Egypt deployed a robot submarine on Sunday to join the search for EgyptAir Flight MS804's black boxes amid the ongoing investigation into what downed the passenger plane.
President Abdel-Fattah al-Sisi announced the deployment of the submarine Sunday in his first public remarks about the crash, warning that an investigation into the incident will take time.
"Until now all scenarios are possible. So please, it is very important that we do not talk and say there is a specific scenario," Sisi said, according to Reuters. "This could take a long time."
Sisi said that underwater equipment from Egypt's offshore oil industry was being brought in to help the search.
"They have a submarine that can reach 3,000 meters (nearly 10,000 feet) under water," he said in the televised speech. "It moved today in the direction of the plane crash site because we are working hard to salvage the black boxes."
An oil ministry source said Sisi was referring to a robot submarine used mostly to maintain offshore oil rigs. It was not clear whether the vessel would be able to help locate the black boxes, or would be used in later stages of the operation.
Air crash investigation experts say the search teams have around 30 days to listen for pings sent out once every second from beacons attached to the two black boxes. At this stage of the search they would typically use acoustic hydrophones, bringing in more advanced robots later to scan the seabed and retrieve any objects once they have been found.
Sisi's remarks came as an audio recording of the EgyptAir pilot and air-traffic controllers emerged that suggested nothing was amiss 2½ hours before the jet disappeared from radar screens over the Mediterranean Sea.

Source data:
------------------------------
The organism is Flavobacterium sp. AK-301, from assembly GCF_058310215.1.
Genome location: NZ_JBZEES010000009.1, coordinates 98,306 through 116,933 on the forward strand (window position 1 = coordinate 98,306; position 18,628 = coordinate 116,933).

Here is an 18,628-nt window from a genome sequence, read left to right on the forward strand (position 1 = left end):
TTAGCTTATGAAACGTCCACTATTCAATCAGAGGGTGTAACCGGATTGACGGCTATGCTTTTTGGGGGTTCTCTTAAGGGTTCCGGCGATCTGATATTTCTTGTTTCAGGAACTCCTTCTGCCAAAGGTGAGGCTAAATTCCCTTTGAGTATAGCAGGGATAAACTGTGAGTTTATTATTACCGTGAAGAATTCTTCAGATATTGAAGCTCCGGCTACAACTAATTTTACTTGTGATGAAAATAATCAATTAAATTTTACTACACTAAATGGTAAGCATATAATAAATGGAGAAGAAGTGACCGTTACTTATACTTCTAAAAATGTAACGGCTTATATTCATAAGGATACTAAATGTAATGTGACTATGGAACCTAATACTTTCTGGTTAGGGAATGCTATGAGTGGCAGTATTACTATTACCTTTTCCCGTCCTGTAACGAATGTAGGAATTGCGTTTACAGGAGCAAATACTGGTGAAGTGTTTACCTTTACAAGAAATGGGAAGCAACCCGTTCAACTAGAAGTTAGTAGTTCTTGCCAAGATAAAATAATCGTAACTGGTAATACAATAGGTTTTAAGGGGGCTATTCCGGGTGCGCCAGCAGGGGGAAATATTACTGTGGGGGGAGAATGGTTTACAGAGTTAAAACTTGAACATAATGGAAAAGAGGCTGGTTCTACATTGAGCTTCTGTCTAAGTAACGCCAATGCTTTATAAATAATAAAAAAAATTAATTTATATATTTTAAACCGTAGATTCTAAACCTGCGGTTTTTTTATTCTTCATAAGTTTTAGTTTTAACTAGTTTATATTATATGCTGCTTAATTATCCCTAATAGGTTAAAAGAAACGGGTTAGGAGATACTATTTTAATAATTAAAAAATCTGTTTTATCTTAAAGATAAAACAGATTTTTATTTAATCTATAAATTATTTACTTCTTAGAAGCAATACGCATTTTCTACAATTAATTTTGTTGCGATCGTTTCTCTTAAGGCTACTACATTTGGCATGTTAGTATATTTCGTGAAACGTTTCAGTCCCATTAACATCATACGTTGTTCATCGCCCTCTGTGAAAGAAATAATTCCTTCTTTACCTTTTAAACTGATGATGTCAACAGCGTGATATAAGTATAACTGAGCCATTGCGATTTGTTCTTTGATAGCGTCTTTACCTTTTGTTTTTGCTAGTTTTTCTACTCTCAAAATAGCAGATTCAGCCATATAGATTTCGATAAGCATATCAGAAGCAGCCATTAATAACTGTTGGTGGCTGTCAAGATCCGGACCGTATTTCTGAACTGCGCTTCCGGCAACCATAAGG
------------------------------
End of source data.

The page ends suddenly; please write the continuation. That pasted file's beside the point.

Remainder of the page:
"Hello, hello, EgyptAir 804, flight level 370, squawk number 7624," the pilot of EgyptAir MS 804 is heard telling Zurich Airport in Switzerland in audio recorded by the website liveatc.net at around 11:51 p.m. Wednesday local time.
"EgyptAir 804 radar contact," an air-traffic controller says, according to the audio. The pilot replies, "Thank you so much."
The plane was traveling from Paris to Cairo when it disappeared with 66 people on board shortly after leaving Greek airspace at around 2:30 a.m. Thursday Cairo time (8:30 p.m. Wednesday ET).
Egypt's military said it has found debris from the plane along with some human remains and passengers' belongings.
Greek authorities have previously said the pilot appeared cheerful in communications over that country, thanking air traffic control in Greek as the plane prepared to leave Greek airspace.
Why the plane went down remains unclear.
Smoke was detected aboard EgyptAir Flight MS804 before it crashed but no conclusions are being drawn about the cause, France's air accident investigation agency said Saturday.
The plane sent automated messages indicating smoke a few minutes before it disappeared from radar into the Mediterranean Sea, BEA spokesman Sebastien Barthe told NBC News.
"This usually means a fire," he said.